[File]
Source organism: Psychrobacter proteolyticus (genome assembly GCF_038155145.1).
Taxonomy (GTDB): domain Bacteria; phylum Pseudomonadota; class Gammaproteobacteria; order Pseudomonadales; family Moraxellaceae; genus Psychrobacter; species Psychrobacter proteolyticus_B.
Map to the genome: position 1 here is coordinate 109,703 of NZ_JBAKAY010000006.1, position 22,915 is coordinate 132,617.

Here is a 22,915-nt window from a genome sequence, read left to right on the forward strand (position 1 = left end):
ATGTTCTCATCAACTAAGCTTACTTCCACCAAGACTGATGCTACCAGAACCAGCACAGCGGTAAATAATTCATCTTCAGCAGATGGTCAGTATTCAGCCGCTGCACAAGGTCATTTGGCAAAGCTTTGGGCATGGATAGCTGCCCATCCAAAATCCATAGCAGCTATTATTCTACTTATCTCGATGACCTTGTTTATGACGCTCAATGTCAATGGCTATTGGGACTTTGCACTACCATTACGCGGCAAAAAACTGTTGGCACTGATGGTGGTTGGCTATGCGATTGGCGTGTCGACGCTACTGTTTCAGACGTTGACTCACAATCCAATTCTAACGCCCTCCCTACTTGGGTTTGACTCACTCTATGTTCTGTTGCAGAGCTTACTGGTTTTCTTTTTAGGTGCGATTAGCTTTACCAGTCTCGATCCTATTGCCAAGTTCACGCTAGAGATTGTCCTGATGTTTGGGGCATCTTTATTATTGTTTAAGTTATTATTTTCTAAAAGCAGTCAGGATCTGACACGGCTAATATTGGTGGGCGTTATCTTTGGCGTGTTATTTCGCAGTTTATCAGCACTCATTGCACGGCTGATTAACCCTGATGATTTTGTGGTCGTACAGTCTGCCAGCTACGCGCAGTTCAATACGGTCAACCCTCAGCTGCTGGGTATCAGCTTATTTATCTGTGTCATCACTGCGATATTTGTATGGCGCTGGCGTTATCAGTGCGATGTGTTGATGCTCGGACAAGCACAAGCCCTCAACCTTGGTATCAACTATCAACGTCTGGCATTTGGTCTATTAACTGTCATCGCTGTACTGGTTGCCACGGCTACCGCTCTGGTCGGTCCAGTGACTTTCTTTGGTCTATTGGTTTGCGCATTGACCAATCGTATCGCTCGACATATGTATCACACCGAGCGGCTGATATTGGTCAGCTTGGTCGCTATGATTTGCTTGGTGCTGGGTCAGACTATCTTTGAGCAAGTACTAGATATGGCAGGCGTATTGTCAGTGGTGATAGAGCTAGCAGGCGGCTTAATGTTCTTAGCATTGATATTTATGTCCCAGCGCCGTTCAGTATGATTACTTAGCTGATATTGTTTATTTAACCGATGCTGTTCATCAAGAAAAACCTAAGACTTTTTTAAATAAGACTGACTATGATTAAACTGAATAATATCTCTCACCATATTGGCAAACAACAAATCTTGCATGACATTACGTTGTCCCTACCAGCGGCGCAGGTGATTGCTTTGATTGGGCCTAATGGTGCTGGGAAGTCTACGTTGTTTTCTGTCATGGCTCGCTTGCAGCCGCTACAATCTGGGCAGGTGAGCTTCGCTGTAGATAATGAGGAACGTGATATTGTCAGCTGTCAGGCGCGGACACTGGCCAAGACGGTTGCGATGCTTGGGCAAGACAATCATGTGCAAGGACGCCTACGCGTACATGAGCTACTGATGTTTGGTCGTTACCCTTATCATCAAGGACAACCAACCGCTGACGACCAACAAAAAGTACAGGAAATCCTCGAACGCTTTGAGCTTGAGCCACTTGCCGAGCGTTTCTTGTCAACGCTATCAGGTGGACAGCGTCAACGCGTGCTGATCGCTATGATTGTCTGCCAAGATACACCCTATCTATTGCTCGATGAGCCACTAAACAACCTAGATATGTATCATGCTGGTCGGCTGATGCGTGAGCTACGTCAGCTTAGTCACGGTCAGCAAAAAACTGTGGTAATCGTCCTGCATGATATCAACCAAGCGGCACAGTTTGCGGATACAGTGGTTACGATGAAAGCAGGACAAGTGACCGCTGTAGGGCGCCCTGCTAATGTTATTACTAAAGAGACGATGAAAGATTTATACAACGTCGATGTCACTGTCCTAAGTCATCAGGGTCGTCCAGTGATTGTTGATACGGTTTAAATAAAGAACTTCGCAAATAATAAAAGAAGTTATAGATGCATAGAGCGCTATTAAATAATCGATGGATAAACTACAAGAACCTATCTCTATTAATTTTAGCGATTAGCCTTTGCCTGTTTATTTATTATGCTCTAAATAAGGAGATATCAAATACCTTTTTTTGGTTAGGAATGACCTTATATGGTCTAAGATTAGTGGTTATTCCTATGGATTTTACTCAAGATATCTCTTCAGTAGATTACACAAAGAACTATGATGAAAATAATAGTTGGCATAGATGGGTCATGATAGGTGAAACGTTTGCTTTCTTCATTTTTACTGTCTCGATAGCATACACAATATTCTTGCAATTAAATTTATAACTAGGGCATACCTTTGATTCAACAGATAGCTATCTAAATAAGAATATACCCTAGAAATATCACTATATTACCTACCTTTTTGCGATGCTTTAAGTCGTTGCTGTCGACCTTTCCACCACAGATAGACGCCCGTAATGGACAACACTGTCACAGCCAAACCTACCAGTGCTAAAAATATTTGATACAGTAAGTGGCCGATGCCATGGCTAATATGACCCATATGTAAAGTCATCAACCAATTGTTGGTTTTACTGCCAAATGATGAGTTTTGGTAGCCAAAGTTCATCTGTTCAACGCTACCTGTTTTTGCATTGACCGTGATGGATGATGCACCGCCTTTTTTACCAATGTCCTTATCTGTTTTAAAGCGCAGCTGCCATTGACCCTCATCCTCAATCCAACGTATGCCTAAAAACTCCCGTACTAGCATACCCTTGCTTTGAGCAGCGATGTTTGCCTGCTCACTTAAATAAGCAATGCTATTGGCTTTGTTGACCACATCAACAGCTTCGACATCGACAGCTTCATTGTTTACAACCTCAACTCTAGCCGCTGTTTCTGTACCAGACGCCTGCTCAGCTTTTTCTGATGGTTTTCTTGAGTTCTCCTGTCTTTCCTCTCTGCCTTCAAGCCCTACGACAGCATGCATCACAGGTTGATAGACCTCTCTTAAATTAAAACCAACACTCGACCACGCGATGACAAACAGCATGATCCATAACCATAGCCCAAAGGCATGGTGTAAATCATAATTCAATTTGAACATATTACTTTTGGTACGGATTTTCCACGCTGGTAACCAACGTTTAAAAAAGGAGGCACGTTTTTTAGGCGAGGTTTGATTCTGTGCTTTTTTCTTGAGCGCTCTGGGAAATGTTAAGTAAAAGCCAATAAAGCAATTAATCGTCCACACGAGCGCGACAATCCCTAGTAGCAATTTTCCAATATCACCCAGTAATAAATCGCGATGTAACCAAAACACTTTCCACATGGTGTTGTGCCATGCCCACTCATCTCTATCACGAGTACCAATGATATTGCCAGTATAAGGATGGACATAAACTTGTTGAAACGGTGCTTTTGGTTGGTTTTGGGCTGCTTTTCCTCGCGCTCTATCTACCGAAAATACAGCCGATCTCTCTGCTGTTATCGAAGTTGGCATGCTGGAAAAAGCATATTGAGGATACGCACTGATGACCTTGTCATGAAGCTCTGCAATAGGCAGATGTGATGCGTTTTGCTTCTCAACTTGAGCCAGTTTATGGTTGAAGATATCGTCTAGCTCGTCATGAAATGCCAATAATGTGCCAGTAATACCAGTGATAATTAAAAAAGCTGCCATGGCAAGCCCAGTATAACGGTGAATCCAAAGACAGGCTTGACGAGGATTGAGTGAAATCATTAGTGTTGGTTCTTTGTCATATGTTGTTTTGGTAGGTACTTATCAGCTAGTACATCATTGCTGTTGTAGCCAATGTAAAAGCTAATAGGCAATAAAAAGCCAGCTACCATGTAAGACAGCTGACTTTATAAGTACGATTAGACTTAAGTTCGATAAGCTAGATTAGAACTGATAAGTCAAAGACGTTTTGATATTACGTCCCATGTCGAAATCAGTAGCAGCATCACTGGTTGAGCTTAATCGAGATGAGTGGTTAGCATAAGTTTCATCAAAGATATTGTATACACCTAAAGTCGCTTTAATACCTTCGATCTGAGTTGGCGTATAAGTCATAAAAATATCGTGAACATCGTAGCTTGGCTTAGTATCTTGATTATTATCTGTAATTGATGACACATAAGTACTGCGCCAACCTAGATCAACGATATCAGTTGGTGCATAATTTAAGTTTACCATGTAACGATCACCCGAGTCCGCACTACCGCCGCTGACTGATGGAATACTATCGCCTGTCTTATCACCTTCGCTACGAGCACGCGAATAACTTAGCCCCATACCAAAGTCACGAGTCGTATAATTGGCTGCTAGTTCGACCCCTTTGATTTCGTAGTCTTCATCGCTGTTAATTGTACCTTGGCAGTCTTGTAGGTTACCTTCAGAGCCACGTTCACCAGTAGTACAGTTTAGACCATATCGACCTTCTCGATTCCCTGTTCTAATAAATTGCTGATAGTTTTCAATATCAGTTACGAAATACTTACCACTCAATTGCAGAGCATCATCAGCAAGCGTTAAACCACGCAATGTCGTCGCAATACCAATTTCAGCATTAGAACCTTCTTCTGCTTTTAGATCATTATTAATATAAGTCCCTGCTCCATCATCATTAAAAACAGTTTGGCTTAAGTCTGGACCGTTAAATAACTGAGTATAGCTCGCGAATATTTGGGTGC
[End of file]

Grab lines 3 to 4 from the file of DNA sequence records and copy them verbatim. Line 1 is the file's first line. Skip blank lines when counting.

Map to the genome: position 1 here is coordinate 109,703 of NZ_JBAKAY010000006.1, position 22,915 is coordinate 132,617.

Here is a 22,915-nt window from a genome sequence, read left to right on the forward strand (position 1 = left end):